The cuts we have witnessed over the last couple of years by this Conservative majority government is putting into question issues related to the environment, which does nothing to build confidence going forward as we want to expand the Canadian economy.

    I am wondering if the member might want to emphasize or get something on the record with regard to tomorrow being budget day. The government will be in an excellent position tomorrow to provide assurances to Canadians that it understands the importance of our ports and our environment.

    Mr. Kevin Lamoureux

    Winnipeg North, Lib.

  • Mr. Speaker, governing, and certainly budget making, is all about choices, where a government chooses to place its priorities.

    We have seen from the Conservatives so far that the budget is leaking more than the Titanic did. We pretty much have most, if not all, of the budget details. However, we have seen them making a choice to skew benefits to the wealthier side of Canadians and to cutting back on services, like rail inspectors, marine inspection, food safety, the very basic things that Canadians rely on.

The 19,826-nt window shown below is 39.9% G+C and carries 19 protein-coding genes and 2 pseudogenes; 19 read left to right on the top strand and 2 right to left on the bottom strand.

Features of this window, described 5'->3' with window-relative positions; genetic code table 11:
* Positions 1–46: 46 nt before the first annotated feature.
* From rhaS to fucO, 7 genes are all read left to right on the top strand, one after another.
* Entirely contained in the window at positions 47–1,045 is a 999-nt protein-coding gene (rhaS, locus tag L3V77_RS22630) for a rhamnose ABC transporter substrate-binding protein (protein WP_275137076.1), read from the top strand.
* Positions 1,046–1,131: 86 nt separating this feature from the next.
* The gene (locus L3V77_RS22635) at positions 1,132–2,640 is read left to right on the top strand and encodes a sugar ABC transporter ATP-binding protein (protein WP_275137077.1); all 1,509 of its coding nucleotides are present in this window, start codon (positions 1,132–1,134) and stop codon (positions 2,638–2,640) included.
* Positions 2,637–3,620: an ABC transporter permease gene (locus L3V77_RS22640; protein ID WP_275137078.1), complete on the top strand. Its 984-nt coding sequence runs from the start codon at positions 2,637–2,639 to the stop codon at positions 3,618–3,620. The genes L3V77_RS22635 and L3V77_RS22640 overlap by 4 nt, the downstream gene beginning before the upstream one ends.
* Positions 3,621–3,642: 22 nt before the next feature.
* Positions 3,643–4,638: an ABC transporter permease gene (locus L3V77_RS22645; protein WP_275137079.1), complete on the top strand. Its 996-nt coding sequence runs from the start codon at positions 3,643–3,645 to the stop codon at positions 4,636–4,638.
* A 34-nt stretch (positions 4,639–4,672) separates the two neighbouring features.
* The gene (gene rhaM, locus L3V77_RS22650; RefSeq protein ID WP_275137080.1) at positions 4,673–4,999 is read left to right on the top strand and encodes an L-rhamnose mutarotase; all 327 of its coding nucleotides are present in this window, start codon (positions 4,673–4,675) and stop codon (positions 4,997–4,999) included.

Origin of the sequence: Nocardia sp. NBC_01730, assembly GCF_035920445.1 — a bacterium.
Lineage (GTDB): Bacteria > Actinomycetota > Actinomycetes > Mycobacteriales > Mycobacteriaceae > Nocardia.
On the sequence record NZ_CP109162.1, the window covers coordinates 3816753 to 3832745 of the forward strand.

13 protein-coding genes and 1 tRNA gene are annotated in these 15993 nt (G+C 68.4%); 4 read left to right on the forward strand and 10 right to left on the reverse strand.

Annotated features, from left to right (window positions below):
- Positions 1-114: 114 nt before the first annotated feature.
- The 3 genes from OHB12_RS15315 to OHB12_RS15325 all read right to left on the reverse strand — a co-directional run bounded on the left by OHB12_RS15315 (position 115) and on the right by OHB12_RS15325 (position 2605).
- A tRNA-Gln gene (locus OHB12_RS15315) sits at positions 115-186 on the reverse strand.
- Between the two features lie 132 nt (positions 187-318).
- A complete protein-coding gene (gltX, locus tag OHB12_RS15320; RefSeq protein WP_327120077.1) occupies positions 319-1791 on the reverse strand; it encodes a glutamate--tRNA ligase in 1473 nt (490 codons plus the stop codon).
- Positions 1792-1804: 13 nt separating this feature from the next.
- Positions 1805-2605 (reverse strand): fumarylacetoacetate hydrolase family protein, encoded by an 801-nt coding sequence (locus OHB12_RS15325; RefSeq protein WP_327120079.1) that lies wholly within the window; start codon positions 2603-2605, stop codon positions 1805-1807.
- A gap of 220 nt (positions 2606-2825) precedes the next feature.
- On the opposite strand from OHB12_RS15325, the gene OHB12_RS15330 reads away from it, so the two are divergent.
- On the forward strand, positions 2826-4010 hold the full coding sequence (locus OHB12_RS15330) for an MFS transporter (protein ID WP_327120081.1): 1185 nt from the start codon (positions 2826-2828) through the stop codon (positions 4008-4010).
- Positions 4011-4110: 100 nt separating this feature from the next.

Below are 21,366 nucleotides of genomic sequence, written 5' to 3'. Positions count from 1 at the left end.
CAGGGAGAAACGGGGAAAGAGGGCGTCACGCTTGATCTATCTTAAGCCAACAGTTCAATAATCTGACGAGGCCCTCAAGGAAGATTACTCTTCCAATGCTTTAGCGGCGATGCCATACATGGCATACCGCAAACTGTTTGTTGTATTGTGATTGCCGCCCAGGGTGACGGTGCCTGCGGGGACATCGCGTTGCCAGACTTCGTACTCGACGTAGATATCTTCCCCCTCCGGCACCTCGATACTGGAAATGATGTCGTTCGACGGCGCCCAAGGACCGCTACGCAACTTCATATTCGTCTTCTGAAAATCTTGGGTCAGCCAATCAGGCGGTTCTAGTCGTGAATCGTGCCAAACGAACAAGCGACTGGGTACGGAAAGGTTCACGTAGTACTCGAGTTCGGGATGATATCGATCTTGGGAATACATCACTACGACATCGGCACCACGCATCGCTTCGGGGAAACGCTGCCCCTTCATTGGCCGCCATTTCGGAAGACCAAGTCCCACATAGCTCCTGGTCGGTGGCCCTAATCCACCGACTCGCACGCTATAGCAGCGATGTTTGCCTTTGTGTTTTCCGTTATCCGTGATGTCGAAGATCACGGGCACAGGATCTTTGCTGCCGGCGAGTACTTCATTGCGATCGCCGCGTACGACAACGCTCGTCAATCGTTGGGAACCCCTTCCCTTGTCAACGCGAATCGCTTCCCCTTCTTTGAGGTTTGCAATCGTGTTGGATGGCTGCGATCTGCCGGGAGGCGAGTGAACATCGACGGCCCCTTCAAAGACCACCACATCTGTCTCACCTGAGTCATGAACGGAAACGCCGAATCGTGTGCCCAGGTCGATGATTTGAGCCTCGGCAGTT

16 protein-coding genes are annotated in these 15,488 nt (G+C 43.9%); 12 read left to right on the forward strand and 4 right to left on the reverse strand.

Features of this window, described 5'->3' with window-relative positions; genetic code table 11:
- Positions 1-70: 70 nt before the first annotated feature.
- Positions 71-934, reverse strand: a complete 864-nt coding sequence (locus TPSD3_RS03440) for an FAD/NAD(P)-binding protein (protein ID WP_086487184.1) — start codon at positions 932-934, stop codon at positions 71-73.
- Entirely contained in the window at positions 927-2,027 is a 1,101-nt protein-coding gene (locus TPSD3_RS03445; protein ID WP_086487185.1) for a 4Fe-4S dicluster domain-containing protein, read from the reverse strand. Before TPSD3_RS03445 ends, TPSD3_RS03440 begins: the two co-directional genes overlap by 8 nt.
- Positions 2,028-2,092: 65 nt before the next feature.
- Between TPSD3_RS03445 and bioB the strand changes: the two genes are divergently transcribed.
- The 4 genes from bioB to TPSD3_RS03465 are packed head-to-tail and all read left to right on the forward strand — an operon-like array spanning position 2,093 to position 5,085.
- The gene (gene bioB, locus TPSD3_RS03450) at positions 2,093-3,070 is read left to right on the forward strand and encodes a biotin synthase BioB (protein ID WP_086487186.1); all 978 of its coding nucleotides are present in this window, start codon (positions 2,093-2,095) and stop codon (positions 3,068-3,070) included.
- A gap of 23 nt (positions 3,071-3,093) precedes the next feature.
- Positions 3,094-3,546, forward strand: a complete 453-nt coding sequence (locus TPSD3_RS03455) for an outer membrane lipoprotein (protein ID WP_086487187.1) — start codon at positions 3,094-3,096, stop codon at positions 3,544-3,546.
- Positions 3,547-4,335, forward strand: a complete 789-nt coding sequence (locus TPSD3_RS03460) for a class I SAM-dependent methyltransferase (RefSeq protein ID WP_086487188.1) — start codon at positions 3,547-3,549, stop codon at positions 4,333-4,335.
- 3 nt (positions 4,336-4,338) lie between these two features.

With respect to my friend’s question on trade, we had a bill that I presented in this House not two weeks ago. It not only asked for the government to increase protection of our rivers, our oceans, things that are also part of our economy, particularly when moving oil through pipelines or supertankers, but also to ask a fundamental question on value added.

    All of the pipelines we are discussing today, the ones that the government is trying to ram through Vancouver, up through the north, the Keystone pipeline, are about raw exports. My people in the northwest of British Columbia look at this quite sensibly and ask about the risks versus the benefits. The government, through its cutbacks, its negligence, constantly increases the risk, and through its policies of raw export of our natural resources constantly diminishes the benefits.

    The people where I live understand this. Canadians more broadly understand this. A government that continues on this approach, both to our economy and our environment, is a government that is not only doomed to fail our economy but is also doomed to fail politically.

    Mr. Nathan Cullen

    Skeena—Bulkley Valley, NDP